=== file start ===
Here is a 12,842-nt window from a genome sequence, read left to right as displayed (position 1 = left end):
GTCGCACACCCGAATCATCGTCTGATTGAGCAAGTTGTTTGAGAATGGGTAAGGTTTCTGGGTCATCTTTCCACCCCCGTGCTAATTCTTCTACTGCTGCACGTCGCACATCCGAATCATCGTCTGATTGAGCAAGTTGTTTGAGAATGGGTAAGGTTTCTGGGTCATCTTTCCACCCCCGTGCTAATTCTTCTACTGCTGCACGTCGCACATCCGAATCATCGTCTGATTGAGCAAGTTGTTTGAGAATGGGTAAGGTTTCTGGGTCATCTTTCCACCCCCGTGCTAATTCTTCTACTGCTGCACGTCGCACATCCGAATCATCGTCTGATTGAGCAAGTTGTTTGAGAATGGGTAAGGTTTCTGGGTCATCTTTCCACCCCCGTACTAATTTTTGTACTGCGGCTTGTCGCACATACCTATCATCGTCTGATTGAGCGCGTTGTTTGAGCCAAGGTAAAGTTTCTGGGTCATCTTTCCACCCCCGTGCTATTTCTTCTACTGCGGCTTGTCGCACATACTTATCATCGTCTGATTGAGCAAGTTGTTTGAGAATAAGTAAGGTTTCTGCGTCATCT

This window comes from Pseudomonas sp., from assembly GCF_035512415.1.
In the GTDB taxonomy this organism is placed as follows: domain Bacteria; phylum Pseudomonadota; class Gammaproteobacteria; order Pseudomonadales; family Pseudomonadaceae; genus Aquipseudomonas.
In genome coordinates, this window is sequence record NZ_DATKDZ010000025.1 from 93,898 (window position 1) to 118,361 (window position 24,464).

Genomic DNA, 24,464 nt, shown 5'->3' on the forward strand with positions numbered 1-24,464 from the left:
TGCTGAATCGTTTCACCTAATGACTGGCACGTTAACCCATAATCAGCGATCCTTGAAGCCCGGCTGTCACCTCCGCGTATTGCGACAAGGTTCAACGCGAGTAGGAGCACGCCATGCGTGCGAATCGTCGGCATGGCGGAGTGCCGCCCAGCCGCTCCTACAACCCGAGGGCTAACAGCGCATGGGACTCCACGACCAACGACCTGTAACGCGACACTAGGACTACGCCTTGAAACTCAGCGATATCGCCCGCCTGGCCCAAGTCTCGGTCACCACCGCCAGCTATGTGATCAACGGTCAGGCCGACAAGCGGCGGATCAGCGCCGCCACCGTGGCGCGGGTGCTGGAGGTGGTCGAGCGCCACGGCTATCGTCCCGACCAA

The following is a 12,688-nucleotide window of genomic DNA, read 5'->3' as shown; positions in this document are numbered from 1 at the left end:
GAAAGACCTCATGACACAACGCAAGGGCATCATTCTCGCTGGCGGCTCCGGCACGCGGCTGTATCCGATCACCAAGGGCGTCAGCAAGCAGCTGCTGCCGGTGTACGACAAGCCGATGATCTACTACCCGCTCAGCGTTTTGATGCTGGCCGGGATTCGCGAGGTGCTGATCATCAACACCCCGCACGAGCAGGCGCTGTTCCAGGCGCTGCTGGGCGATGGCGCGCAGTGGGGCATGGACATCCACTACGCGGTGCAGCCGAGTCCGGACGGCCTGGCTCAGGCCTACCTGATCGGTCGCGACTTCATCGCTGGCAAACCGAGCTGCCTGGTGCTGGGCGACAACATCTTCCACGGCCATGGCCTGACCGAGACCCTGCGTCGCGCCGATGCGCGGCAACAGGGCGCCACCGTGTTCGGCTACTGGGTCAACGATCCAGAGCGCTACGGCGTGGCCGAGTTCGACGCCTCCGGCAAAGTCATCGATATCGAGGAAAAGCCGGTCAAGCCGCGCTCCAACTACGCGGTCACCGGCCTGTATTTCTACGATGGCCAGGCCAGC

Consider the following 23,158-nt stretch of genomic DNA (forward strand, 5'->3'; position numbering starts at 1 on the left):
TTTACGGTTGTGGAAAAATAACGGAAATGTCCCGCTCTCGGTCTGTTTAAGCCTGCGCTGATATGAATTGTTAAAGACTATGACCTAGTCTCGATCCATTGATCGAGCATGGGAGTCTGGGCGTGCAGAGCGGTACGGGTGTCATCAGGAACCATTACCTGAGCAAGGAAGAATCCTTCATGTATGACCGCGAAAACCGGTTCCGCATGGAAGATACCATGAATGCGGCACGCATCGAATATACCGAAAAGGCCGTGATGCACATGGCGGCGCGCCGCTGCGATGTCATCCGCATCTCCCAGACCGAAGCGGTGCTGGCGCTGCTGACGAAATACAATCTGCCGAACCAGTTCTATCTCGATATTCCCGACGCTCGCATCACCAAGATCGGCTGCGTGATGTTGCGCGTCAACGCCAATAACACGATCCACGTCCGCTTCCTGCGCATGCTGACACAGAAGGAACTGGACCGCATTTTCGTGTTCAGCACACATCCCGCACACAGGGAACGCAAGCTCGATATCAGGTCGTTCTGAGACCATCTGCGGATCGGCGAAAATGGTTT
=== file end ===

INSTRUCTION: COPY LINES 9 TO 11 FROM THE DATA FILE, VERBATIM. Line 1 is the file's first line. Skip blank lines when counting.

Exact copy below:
GAAAGACCTCATGACACAACGCAAGGGCATCATTCTCGCTGGCGGCTCCGGCACGCGGCTGTATCCGATCACCAAGGGCGTCAGCAAGCAGCTGCTGCCGGTGTACGACAAGCCGATGATCTACTACCCGCTCAGCGTTTTGATGCTGGCCGGGATTCGCGAGGTGCTGATCATCAACACCCCGCACGAGCAGGCGCTGTTCCAGGCGCTGCTGGGCGATGGCGCGCAGTGGGGCATGGACATCCACTACGCGGTGCAGCCGAGTCCGGACGGCCTGGCTCAGGCCTACCTGATCGGTCGCGACTTCATCGCTGGCAAACCGAGCTGCCTGGTGCTGGGCGACAACATCTTCCACGGCCATGGCCTGACCGAGACCCTGCGTCGCGCCGATGCGCGGCAACAGGGCGCCACCGTGTTCGGCTACTGGGTCAACGATCCAGAGCGCTACGGCGTGGCCGAGTTCGACGCCTCCGGCAAAGTCATCGATATCGAGGAAAAGCCGGTCAAGCCGCGCTCCAACTACGCGGTCACCGGCCTGTATTTCTACGATGGCCAGGCCAGC

Consider the following 23,158-nt stretch of genomic DNA (forward strand, 5'->3'; position numbering starts at 1 on the left):
TTTACGGTTGTGGAAAAATAACGGAAATGTCCCGCTCTCGGTCTGTTTAAGCCTGCGCTGATATGAATTGTTAAAGACTATGACCTAGTCTCGATCCATTGATCGAGCATGGGAGTCTGGGCGTGCAGAGCGGTACGGGTGTCATCAGGAACCATTACCTGAGCAAGGAAGAATCCTTCATGTATGACCGCGAAAACCGGTTCCGCATGGAAGATACCATGAATGCGGCACGCATCGAATATACCGAAAAGGCCGTGATGCACATGGCGGCGCGCCGCTGCGATGTCATCCGCATCTCCCAGACCGAAGCGGTGCTGGCGCTGCTGACGAAATACAATCTGCCGAACCAGTTCTATCTCGATATTCCCGACGCTCGCATCACCAAGATCGGCTGCGTGATGTTGCGCGTCAACGCCAATAACACGATCCACGTCCGCTTCCTGCGCATGCTGACACAGAAGGAACTGGACCGCATTTTCGTGTTCAGCACACATCCCGCACACAGGGAACGCAAGCTCGATATCAGGTCGTTCTGAGACCATCTGCGGATCGGCGAAAATGGTTT